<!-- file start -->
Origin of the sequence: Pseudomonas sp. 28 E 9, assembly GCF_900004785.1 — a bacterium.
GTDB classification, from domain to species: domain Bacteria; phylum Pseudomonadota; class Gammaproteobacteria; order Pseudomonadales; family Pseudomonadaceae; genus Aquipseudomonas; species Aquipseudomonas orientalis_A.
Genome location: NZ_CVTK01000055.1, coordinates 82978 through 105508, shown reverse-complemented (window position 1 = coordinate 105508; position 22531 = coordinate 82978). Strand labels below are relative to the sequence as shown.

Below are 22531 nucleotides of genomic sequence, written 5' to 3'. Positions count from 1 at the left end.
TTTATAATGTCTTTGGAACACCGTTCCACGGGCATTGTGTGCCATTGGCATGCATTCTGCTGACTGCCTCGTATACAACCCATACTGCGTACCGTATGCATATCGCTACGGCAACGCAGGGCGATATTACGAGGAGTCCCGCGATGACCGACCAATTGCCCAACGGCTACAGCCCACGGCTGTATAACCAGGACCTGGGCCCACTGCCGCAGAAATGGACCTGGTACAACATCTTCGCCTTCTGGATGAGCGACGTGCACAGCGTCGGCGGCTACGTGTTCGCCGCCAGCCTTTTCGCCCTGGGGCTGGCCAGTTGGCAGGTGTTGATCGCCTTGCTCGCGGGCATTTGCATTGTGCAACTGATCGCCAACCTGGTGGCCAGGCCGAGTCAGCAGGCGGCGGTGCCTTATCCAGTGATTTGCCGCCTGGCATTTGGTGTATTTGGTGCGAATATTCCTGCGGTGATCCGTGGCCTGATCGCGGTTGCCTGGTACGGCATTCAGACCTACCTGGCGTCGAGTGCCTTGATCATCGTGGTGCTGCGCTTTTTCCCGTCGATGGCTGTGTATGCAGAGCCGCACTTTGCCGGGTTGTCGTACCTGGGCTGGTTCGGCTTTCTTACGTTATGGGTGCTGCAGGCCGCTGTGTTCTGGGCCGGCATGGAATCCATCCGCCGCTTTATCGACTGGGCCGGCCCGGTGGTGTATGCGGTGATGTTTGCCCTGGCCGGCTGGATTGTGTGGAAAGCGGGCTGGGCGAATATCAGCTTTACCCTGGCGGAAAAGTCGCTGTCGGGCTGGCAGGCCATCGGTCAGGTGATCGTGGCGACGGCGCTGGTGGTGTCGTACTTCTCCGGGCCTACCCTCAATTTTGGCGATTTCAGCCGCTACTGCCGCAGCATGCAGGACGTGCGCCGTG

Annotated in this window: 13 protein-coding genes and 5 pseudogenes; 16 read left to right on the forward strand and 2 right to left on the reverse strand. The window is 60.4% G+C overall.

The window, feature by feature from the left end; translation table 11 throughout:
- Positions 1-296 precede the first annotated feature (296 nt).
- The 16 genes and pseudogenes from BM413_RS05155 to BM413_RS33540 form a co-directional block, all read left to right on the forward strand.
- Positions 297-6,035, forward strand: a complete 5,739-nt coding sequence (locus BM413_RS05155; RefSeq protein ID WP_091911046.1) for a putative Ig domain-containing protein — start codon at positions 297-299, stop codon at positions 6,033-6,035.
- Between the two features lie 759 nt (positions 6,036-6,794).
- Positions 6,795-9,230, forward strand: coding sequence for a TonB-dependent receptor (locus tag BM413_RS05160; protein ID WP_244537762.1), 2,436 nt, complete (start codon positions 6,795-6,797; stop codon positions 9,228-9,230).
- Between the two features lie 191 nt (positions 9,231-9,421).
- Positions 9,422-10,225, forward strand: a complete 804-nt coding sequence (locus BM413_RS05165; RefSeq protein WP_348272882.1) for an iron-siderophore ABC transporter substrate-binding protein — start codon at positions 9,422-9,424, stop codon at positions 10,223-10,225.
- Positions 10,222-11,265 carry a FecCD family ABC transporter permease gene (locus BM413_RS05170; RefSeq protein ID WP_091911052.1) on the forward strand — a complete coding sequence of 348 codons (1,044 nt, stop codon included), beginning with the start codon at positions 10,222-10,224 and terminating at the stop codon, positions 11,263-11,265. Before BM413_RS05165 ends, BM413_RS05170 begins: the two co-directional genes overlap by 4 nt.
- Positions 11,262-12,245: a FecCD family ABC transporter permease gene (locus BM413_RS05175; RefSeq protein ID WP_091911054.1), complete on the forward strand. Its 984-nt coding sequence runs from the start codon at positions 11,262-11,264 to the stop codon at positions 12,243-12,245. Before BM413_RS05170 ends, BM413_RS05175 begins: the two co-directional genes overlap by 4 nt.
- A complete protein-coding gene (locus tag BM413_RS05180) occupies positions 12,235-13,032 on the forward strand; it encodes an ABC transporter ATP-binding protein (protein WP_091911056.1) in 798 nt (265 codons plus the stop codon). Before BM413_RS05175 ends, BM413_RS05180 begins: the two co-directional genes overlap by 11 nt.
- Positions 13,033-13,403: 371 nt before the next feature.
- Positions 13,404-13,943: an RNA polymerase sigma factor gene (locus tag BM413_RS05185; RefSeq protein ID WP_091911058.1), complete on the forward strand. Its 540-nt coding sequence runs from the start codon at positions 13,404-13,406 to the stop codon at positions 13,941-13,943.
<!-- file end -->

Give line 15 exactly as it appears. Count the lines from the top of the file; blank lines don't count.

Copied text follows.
- Positions 10,222-11,265 carry a FecCD family ABC transporter permease gene (locus BM413_RS05170; RefSeq protein ID WP_091911052.1) on the forward strand — a complete coding sequence of 348 codons (1,044 nt, stop codon included), beginning with the start codon at positions 10,222-10,224 and terminating at the stop codon, positions 11,263-11,265. Before BM413_RS05165 ends, BM413_RS05170 begins: the two co-directional genes overlap by 4 nt.